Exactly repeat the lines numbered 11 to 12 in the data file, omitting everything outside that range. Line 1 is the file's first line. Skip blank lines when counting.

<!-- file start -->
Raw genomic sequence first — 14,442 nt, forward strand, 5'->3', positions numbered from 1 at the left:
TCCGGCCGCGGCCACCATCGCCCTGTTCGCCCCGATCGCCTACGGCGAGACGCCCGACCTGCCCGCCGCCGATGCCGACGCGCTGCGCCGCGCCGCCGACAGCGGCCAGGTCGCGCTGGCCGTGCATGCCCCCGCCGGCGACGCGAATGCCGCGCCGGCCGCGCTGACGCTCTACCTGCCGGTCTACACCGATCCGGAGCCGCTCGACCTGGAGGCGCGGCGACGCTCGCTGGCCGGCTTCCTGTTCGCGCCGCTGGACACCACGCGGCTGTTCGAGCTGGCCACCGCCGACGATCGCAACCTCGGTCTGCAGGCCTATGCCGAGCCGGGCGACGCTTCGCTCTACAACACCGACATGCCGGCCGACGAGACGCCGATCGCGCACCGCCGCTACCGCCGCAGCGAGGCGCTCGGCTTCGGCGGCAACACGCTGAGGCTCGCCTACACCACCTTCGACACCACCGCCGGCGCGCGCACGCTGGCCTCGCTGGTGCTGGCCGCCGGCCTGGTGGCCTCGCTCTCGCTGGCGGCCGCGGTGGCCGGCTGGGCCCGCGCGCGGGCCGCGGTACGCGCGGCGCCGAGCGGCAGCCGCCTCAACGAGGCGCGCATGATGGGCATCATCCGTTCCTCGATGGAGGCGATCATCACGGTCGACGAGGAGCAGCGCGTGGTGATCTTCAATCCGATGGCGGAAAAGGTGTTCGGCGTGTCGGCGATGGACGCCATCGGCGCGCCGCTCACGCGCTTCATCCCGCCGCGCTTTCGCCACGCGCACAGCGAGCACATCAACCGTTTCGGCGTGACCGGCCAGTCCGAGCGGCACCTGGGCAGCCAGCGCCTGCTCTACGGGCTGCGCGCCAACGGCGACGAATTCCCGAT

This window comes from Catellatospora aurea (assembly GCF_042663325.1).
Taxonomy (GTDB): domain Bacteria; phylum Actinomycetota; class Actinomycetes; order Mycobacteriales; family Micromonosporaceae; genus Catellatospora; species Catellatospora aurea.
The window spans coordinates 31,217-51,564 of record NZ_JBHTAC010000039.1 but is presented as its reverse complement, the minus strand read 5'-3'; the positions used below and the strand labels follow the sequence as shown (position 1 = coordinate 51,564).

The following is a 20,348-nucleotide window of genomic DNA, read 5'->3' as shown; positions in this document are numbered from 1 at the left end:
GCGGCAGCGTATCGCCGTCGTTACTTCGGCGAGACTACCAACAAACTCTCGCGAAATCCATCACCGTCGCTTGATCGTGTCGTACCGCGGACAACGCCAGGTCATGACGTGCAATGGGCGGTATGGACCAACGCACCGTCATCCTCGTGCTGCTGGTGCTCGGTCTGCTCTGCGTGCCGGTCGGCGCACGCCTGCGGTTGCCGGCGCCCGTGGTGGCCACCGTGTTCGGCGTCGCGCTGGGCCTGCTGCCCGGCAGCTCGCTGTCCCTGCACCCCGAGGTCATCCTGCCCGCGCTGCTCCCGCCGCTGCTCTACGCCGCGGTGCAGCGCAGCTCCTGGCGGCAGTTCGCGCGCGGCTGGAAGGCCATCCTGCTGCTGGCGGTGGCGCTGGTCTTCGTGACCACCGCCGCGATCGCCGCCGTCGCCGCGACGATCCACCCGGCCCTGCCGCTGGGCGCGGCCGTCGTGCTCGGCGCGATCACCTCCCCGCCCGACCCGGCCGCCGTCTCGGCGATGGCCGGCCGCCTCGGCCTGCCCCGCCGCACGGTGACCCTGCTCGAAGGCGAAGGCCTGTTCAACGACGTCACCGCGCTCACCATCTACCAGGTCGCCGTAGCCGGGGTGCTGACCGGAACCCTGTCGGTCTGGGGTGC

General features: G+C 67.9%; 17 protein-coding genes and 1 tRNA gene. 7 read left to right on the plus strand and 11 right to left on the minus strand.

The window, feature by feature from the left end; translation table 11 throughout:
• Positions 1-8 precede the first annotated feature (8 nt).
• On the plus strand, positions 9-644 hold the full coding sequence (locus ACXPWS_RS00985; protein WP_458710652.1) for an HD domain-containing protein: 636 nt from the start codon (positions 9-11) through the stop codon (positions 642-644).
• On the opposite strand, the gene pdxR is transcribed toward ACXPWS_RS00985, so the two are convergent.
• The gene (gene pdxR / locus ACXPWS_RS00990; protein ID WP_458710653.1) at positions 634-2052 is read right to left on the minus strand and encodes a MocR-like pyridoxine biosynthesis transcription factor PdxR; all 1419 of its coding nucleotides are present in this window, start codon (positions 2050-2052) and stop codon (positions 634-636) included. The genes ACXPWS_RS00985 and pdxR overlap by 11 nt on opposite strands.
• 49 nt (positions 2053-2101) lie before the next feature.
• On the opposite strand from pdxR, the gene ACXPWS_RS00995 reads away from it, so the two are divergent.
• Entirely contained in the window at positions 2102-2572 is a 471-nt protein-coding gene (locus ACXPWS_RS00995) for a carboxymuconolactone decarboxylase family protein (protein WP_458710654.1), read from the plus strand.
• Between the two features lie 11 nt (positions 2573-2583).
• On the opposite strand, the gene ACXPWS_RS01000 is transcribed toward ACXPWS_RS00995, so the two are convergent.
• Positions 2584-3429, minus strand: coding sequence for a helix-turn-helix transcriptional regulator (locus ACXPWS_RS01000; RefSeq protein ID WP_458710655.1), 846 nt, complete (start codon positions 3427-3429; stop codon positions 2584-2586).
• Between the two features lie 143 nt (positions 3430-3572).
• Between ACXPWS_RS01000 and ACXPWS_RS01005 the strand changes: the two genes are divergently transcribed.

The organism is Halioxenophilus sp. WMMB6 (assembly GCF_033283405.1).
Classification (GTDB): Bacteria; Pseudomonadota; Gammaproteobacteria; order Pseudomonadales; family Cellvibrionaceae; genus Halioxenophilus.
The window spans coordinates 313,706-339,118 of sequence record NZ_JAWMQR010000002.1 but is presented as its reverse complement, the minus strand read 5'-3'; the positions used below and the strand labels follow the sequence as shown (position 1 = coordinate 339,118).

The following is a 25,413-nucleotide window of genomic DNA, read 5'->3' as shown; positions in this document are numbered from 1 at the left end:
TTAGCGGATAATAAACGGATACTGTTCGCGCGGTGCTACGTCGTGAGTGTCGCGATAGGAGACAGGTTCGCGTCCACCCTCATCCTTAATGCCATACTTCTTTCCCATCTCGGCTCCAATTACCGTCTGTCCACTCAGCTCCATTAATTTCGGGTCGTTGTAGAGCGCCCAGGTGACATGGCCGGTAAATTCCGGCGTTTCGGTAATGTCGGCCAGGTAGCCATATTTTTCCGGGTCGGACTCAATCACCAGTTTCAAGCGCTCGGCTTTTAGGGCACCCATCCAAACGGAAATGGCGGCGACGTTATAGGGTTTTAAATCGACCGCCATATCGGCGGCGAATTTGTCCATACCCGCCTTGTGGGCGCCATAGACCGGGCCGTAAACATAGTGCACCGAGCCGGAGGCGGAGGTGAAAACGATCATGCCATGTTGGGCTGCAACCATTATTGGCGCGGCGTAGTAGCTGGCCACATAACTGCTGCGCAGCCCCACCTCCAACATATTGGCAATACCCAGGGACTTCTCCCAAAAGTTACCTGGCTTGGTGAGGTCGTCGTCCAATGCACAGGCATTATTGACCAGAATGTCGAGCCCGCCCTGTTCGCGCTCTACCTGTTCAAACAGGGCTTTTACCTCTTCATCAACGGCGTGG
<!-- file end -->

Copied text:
• On the plus strand, positions 9-644 hold the full coding sequence (locus ACXPWS_RS00985; protein WP_458710652.1) for an HD domain-containing protein: 636 nt from the start codon (positions 9-11) through the stop codon (positions 642-644).
• On the opposite strand, the gene pdxR is transcribed toward ACXPWS_RS00985, so the two are convergent.